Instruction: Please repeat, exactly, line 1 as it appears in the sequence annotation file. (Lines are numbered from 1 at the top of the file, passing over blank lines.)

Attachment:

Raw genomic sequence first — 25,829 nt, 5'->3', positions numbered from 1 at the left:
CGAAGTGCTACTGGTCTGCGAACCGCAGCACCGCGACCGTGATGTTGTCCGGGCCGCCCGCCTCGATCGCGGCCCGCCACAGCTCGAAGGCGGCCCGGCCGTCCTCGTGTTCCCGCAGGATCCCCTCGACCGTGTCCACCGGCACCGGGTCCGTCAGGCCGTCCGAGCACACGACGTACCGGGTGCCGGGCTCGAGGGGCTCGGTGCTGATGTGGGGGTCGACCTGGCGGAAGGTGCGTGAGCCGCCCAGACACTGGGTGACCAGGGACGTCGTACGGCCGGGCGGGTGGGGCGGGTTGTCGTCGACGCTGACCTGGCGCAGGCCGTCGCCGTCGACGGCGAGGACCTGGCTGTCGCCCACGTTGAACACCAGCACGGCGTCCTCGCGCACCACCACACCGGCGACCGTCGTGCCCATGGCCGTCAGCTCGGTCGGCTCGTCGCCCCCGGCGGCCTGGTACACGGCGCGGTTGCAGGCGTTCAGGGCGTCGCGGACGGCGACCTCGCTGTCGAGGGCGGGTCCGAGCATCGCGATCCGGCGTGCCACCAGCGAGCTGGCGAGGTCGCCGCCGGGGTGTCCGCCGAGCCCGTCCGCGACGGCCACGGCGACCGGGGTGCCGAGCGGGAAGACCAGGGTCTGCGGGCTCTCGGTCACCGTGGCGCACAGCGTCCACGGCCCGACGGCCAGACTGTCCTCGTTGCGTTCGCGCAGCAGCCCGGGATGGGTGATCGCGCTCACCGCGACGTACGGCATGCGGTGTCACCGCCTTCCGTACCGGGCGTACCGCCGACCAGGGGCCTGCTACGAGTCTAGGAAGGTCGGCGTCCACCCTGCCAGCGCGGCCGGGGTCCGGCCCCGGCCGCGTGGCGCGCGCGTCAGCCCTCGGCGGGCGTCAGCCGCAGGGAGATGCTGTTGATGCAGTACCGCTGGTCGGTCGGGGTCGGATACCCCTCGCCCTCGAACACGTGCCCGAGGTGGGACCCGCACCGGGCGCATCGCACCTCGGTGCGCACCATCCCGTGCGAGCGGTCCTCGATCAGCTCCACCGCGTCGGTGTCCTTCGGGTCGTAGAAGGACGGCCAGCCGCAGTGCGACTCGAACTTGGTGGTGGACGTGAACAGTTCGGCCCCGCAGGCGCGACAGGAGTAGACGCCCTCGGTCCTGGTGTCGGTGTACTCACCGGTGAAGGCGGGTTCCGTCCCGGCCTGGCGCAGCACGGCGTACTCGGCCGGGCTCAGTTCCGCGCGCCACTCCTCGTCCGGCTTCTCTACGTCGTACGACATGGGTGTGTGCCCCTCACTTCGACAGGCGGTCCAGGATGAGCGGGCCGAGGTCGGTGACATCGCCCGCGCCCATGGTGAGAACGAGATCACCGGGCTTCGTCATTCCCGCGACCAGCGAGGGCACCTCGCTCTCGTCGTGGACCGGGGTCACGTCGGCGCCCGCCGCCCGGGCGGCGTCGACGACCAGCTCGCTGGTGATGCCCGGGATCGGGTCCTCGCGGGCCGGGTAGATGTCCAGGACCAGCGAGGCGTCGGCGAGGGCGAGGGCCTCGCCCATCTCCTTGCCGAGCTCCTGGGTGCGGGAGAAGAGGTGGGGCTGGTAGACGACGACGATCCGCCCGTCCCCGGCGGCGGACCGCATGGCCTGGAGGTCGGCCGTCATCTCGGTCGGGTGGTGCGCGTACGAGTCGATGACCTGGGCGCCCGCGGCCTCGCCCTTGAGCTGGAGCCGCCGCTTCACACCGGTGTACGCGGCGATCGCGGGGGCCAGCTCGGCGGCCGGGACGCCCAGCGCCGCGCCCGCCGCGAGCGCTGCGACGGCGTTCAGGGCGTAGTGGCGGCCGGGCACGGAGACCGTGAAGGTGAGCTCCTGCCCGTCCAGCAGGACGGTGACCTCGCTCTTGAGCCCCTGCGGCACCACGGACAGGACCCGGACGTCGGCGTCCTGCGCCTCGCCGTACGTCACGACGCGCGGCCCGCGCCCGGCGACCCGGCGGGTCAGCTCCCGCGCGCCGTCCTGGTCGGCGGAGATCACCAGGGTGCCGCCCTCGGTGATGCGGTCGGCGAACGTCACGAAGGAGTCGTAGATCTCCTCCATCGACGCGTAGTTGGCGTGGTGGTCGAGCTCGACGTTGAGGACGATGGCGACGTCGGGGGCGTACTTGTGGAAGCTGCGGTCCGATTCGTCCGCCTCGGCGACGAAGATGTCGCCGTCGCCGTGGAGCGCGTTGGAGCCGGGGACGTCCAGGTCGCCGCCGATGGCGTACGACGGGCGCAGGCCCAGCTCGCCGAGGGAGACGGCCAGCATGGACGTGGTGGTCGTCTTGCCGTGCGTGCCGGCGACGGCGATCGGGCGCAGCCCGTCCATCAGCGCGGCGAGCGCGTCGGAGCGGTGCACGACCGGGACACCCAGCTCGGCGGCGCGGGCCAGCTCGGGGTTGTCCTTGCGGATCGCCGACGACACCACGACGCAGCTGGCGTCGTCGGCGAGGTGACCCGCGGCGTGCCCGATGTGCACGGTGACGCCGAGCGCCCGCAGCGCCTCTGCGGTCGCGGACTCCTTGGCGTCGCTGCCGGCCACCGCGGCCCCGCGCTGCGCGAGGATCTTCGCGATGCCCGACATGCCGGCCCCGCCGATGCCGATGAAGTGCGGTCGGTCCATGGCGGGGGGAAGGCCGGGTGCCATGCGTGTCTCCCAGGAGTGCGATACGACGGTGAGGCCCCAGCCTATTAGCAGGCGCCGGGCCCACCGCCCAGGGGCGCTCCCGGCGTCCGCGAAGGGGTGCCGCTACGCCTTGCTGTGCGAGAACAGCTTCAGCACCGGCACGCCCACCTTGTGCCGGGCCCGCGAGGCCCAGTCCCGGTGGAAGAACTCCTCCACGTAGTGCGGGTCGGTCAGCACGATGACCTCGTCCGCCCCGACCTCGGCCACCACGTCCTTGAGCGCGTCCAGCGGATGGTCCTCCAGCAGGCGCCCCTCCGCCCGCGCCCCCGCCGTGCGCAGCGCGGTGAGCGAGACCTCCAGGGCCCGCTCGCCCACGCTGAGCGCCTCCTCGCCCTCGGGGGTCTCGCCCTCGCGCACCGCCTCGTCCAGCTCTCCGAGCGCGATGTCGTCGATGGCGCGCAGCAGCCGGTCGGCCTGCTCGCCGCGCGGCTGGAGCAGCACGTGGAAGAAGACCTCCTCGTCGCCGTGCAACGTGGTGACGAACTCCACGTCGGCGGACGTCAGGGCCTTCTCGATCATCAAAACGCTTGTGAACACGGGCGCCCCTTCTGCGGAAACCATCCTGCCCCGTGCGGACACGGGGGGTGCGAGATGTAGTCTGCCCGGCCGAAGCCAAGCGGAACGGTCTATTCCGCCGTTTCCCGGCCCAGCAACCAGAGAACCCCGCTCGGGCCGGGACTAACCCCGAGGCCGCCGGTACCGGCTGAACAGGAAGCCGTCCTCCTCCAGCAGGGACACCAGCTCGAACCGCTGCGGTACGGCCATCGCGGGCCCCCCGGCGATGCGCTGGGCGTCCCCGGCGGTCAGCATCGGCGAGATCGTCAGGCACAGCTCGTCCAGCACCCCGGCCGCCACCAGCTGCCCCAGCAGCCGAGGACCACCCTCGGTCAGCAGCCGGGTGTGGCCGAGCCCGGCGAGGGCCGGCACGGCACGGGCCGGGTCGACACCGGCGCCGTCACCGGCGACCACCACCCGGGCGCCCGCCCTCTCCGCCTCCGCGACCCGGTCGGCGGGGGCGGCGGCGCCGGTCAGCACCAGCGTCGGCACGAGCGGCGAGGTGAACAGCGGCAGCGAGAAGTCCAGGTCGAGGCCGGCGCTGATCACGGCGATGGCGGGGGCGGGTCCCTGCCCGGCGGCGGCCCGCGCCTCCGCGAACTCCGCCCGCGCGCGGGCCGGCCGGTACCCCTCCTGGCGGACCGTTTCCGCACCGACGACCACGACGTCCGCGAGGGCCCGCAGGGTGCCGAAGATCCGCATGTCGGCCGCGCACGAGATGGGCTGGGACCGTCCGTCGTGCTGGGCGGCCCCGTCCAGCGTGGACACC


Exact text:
Raw genomic sequence first — 25,829 nt, 5'->3', positions numbered from 1 at the left: